If Jeremy completes the challenge, I will take him out to the movies at the end of the month.  If I complete the challenge, Jeremy will buy me yoga pants.  (I wonder why?)  If neither of us can meet the deadline, no prizes for anyone.

I am writing about the challenge here not just to be held accountable by both my blog readers, but to announce my intent to annihilate Jeremy in the competition.  Have fun painting happy little clouds, babe.  I will crush you.

The anthem of my victory

Saturday, March 23, 2013

Making of a Toons On Tap Poster - Session 27: Venom

The team and I have our long list of dream themes we aren't yet sure how to pull off.  We've been dying to do a buddy cop night for months.   I'm insisting on an American Psycho inspired Hallowe'en special.  Jeremy has his heart set on working with former child actor Corey Feldman. (Why!?)  Yet, a chat with Mark Boyer of 3B Artistry has led to the realization of one of our dream themes - a drawing session featuring the comic book character Venom.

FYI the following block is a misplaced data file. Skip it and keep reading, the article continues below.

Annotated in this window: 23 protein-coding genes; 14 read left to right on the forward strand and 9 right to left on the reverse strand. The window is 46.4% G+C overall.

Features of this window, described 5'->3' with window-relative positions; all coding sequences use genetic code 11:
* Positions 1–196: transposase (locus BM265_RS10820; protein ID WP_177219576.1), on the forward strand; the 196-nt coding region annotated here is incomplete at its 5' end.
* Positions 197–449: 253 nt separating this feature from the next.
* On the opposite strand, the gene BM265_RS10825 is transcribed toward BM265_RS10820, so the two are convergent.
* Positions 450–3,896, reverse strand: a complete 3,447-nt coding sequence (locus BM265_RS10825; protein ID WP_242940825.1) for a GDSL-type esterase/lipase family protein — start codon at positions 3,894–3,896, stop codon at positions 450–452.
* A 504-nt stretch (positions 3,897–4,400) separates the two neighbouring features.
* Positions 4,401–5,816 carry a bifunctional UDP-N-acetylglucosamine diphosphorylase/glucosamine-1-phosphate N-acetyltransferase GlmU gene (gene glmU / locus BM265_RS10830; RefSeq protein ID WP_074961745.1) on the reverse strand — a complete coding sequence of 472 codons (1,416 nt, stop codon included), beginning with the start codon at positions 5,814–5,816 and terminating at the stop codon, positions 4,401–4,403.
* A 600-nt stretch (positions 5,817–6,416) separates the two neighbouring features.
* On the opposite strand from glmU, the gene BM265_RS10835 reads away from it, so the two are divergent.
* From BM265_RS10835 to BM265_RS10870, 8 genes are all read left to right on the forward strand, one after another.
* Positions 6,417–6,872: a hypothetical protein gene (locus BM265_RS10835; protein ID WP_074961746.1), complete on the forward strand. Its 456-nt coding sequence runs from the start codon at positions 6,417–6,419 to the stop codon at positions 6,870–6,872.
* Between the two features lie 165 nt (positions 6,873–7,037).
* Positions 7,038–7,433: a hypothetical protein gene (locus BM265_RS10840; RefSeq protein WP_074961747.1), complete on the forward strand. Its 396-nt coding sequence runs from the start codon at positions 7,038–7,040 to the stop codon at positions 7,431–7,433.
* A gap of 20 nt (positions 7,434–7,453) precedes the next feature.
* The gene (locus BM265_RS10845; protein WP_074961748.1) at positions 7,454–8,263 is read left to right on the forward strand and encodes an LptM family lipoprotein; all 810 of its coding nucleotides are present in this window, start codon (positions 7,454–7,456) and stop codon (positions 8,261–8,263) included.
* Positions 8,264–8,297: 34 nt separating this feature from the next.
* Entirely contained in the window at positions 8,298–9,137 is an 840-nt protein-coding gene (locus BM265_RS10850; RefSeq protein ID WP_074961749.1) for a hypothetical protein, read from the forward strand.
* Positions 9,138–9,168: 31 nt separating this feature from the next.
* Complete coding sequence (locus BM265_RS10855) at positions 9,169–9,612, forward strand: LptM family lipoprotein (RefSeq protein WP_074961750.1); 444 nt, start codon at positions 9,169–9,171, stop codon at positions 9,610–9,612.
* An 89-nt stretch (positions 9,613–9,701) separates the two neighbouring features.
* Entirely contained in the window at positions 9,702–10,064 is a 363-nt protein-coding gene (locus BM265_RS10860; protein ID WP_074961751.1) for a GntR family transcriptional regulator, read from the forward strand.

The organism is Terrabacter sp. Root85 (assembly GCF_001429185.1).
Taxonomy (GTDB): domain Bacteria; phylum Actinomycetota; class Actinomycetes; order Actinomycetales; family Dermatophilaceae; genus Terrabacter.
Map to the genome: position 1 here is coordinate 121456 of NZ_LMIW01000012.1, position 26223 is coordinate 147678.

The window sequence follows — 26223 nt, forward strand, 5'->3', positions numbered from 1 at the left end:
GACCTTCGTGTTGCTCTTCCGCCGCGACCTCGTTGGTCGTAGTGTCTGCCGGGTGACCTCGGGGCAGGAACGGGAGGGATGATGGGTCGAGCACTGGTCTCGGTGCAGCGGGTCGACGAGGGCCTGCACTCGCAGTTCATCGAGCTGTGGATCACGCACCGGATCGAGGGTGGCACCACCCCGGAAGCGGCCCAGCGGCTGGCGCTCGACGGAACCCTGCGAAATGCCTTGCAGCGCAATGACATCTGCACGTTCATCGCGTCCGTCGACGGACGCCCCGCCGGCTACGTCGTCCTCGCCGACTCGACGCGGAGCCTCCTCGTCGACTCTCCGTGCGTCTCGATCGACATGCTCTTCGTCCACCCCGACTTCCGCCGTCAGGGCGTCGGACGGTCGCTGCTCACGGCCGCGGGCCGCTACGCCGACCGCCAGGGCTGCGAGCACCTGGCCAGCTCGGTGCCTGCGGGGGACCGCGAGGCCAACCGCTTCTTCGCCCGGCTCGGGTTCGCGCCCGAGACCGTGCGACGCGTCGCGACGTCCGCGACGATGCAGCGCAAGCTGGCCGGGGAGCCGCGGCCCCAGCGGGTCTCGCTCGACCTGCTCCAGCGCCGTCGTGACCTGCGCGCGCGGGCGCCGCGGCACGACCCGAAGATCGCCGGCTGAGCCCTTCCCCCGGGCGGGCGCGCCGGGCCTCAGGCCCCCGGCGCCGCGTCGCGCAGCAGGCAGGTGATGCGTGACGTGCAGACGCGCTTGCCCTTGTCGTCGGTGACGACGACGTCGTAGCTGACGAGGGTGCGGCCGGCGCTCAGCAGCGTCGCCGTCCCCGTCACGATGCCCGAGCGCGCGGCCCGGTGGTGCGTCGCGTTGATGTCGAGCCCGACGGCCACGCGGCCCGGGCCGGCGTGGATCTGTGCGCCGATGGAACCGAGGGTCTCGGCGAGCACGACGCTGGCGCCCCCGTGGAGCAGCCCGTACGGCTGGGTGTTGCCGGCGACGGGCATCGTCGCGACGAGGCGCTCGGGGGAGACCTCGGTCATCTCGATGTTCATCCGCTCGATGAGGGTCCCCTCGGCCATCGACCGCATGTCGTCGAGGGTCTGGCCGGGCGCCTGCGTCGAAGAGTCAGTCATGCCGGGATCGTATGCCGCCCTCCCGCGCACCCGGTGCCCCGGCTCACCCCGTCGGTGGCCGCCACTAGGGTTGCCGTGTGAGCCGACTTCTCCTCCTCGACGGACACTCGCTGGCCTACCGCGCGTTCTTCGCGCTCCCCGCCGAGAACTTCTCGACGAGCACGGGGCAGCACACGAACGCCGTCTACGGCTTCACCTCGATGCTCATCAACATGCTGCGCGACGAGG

Bodybuilder and human statue Jeff Sim is on board to be painted by Mark for our upcoming session on April 23rd.  Both Jeremy and I spent countless afternoons as little kids pouring over special effects books.  To say we're happy to see it done live is an understatement.

Mark Boyer applying make up to Sion Irwin-Childs for our Terminator night.   Photo courtesy of  Jeffrey Danyleyko, the badass Toons On Tap photographer.

To begin the poster, I thumbnailed some ideas while chatting on Skype with my friend Anne.  (Sorry Anne!)  I had in mind a profile portrait of Venom, with the poster text contained within the blackness of his suit.